The word is out! Facebook is investing heavily in augmented reality, and for a good reason. The augmented reality market was sitting at a market value of $14.7 billion in 2020. It is expected to surpass the $88.4 billion mark by the end of 2026 [1]. 

At present, the popular social media giant is building its own augmented reality (AR) glasses in collaboration with Ray-Ban. At present, these gadgets can only record and share imagery. However, Facebook may have different ideas up its sleeve. We are well aware that Facebook is more than capable of dishing out new innovations. But what is the company’s stance on AR devices at the moment?

Let’s find out!

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Facebook’s AI team undertakes a new research project

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Facebook’s AI arm has kickstarted a new research project that gives a sneak peek into the company’s plans. Prima-face, the company is taking a deep plunge into the AI world by developing an AI system that sees, hears, and remembers everything people do to help them perform daily tasks in a streamlined manner. 

The company’s research team has provided a string of skills that it wants to incorporate into these AI systems including “episodic memory”. Basically, it wants to create an AI system that can answer questions such as “Where did I leave my wallet?”. Besides, it also wants to add “audio-visual diarization” – the ability to remember what was said by whom. 

At this stage, AI does not provide reliability to deliver these tasks with high precision. Currently, Facebook has said that this is a research project rather than a commercial one. However, that does not change the fact that it views such functionalities as the future of AR computing. 

Kristen Grauman, Facebook’s AI research scientist said that the company has augmented reality on its horizon and has a few ideas around the technology. He also added that this research project will help them explore the different opportunities that lie ahead in the augmented reality ecosystem. 

However, such endeavors come with a bunch of privacy implications. However, a host of privacy experts have expressed their concerns pertaining to Facebook’s augmented reality glasses. They are of the opinion that enables companies such as Facebook to covertly record data of the public via wearers of such devices. We also predict that such concerns will only increase in the future if the newer versions of the hardware will transform wearers into walking surveillance machines. 

Facebook has named its research project Ego4D. It is made of two major components – an array of challenges that the company deems fit for AI to solve and an open dataset of egocentric video. 

The current dataset is probably the largest ever created. Facebook has joined hands with 13 universities from around the world to gather information. At the moment, around 3,205 hours of footage has been recorded by 855 participants who live in 9 different nations. Although Facebook has been in the limelight, the universities were largely responsible for gathering data. 

A few paid participants were part of this project who wore GoPro cameras and AR glasses to record footage of unscripted activity. The content of the video ranges from socializing with friends to playing with pets to construction activities.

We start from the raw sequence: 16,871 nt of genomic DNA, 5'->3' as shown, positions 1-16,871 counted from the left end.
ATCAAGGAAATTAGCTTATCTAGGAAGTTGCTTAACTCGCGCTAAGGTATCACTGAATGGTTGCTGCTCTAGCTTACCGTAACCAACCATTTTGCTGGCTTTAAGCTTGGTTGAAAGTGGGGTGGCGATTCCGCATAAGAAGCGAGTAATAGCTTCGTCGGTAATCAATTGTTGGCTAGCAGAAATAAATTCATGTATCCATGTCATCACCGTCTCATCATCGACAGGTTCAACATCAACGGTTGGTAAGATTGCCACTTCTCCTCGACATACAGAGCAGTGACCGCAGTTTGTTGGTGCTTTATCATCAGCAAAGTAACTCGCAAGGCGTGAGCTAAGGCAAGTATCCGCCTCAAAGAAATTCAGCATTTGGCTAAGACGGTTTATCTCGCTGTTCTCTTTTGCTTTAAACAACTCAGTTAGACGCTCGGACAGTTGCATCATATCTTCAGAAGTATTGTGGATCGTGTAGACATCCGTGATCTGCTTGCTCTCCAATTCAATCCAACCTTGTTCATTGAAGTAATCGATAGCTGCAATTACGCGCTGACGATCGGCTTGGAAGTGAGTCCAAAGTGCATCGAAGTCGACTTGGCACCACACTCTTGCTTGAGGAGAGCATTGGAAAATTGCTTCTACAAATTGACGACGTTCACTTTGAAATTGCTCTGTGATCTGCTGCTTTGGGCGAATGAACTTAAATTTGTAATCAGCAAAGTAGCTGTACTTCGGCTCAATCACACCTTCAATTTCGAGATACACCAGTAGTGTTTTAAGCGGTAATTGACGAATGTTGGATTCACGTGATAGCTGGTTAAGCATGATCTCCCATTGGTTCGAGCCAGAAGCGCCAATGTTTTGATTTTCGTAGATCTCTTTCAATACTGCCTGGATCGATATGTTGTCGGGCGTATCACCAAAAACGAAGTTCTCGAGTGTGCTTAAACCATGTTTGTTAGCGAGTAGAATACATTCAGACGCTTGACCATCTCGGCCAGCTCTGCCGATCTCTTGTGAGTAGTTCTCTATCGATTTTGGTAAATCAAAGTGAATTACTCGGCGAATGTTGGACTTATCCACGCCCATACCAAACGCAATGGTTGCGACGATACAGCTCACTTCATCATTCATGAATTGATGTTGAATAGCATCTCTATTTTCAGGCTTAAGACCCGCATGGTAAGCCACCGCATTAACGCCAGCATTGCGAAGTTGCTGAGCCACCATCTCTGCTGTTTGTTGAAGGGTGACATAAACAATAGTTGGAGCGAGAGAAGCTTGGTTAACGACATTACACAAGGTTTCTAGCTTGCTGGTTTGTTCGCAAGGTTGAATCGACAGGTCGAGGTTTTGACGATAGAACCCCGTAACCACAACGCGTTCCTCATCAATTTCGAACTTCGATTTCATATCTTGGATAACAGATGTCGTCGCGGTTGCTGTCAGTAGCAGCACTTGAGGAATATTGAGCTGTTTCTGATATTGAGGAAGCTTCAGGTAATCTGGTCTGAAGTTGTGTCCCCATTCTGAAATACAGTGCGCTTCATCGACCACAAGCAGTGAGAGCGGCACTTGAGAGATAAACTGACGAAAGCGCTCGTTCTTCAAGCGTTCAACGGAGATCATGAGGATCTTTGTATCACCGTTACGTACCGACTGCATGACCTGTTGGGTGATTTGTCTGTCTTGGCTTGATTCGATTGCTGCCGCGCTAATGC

Each piece of content was de-identified by universities. This included blurring the faces of onlookers and eliminating any piece of personally identifiable information. 

According to Grauman, the dataset is the first of its kind in terms of diversity and scale. A project that comes close has around 100 hours of first-person footage that was shot only in kitchens. 

The second part of the Ego4D project is a gamut of tasks that Facebook wants researchers around the globe to address using AI solutions trained on its native dataset. 

Some of these tasks include:

  • Forecasting – Predictions about the next course of action an individual is likely to take. 
  • Social interaction – Help people interact with each other seamlessly in a noisy environment. 
  • Episodic memory – Remembering what happened in the past. For example, “Where did I leave my wallet?”
  • Hand and object manipulation
  • Audio-visual diarization

Final words

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As mentioned earlier, tackling these problems is a hard task even for the current AI systems. However, as technology continues to mature, these challenges are likely to be addressed with ease in the future. As of now, creating datasets and benchmarks are proven techniques that are likely to accelerate development in the AI space. 

The recent AI boom is also attributed to the development of one dataset that is linked with the annual competition known as ImageNet. The ImageNet dataset contains images of a wide range of objects which researchers use to train the AI solutions for seamless identification of objects. 

Besides, as deep learning and machine learning continues to grow in stature, their adoption is only expected to move in the upward direction. Time will tell whether this huge influx of technology will become a matter of concern or make our lives better. 

But tell us what you think about Facebook’s plans to develop AI systems that see, hear, and remember everything you do. 

For more latest news and updates, keep reading iTMunch

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[1] (2021) “The augmented reality market was valued at USD 14.7 billion in 2020 and is projected to reach USD 88.4 billion by 2026; it is expected to grow at a CAGR of 31.5% from 2021 to 2026” Yahoo Life [online] Available from:,The%20augmented%20reality%20market%20was%20valued%20at%20USD%2014.7%20billion,31.5%25%20from%202021%20to%202026 [accessed December 2021]